So at this point, we’ve unpacked, cleaned, dried, and repacked our bag in a loose-fitting cotton fabric sack. The very last thing you need to do is ensure that the location of your sleeping bag storage is both cool and dry. If you’ve gone through all of the above steps and you throw your sleeping bag into an environment of warmth and humidity at the very end, then you have done all of those steps in vain. Storage location selection is extremely important. Think of it as a piece of clothing and carve out some space in a bedroom closet or similar location where it will be mostly insulated from the elements. Try to avoid storing it in places such as the garage, attic, or basement. Use a small dehumidifier whenever possible.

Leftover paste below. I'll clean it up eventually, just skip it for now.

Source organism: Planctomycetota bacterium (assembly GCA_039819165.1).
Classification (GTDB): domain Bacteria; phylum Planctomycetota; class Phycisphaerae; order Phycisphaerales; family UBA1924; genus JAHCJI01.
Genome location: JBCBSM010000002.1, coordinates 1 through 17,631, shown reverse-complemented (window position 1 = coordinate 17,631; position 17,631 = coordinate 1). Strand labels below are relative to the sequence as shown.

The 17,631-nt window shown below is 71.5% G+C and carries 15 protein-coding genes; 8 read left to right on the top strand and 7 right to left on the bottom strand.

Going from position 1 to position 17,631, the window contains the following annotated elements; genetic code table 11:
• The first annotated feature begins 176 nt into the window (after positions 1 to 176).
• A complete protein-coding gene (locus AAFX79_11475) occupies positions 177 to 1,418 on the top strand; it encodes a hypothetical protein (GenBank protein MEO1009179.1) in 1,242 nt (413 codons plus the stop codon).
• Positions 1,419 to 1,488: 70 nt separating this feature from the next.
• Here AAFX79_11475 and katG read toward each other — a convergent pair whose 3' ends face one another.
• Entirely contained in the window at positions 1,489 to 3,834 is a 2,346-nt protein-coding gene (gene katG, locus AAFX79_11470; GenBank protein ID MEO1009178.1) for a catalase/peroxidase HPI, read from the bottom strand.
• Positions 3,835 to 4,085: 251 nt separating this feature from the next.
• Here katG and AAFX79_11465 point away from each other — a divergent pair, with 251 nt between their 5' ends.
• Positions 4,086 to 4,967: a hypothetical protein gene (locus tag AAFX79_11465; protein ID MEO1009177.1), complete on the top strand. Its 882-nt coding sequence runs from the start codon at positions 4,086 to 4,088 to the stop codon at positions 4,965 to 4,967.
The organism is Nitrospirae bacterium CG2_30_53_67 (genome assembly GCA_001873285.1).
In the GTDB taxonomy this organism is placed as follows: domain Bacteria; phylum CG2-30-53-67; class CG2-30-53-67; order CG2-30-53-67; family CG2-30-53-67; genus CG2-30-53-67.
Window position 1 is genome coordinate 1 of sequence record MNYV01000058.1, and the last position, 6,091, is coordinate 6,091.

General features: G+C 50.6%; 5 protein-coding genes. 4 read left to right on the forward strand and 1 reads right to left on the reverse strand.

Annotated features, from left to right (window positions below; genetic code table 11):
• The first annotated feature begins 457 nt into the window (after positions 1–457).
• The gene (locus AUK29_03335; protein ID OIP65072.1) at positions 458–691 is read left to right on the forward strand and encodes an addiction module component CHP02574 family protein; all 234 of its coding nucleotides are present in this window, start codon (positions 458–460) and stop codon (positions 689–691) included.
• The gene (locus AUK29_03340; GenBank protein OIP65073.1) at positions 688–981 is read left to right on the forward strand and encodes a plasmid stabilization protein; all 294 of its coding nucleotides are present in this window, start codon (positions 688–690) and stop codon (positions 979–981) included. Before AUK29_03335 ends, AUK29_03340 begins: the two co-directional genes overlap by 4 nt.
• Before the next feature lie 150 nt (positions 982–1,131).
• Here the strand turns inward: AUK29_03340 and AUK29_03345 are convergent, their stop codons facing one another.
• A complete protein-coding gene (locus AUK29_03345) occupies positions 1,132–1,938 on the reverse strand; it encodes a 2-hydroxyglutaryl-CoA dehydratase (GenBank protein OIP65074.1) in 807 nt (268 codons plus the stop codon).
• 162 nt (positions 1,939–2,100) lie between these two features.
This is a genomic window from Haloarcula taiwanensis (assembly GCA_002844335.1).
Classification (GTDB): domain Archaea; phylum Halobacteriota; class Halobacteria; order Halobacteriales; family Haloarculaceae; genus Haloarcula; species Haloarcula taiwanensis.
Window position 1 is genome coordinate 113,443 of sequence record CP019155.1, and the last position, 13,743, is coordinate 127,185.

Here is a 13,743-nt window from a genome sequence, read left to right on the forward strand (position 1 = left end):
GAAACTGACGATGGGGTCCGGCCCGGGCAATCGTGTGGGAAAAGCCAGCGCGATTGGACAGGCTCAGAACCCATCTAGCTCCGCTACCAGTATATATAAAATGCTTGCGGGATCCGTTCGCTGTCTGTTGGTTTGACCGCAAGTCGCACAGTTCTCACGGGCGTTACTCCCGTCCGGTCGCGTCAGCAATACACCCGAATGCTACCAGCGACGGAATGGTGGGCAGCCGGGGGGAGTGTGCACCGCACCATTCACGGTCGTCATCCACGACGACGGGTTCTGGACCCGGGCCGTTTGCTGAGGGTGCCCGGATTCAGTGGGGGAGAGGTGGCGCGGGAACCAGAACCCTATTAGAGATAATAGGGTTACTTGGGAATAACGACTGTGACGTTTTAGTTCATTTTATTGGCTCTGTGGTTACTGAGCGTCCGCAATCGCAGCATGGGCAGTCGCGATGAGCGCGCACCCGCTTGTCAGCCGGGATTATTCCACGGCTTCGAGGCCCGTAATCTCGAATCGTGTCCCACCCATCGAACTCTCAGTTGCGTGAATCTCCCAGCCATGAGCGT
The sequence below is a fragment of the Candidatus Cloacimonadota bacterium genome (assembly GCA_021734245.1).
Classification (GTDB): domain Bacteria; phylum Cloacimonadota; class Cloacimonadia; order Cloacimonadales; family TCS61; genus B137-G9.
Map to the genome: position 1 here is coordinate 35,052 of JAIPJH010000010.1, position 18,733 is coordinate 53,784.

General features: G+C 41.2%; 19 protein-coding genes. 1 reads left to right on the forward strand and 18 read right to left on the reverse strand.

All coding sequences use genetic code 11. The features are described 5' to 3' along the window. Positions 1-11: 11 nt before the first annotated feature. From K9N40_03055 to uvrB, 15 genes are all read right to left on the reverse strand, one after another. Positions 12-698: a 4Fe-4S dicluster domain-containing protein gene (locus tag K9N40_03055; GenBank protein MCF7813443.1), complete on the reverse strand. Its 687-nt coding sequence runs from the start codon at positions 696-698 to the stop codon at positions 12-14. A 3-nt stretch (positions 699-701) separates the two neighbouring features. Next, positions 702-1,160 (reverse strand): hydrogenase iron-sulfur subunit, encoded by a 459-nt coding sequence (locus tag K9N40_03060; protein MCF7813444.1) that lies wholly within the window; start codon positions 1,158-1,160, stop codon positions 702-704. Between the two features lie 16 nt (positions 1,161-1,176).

Assuming all of the above steps have been followed, you will be well on your way to having a successful adventure and really getting the value out of your sleeping bag for years to come. Sleeping bags can be like fine wines – when stored properly they can get better with age. They should never be stored in direct sunlight, and in the off chance that you do store them improperly, you may come to find that when you are relying on them the most, they will fail you. If you need a replacement bag, reach out to a Camping & Hiking expert here on Curated for free, personalized advice and recommendations.

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Written By
What is up! My name is Micah and I am a highly experienced camper, backpacker and outdoorsman. I currently reside in the megalopolis of Huntsville, AL and have been camping, backpacking, and travelling since about the time I could confidently walk. I have recently been hiking mostly in the southeast...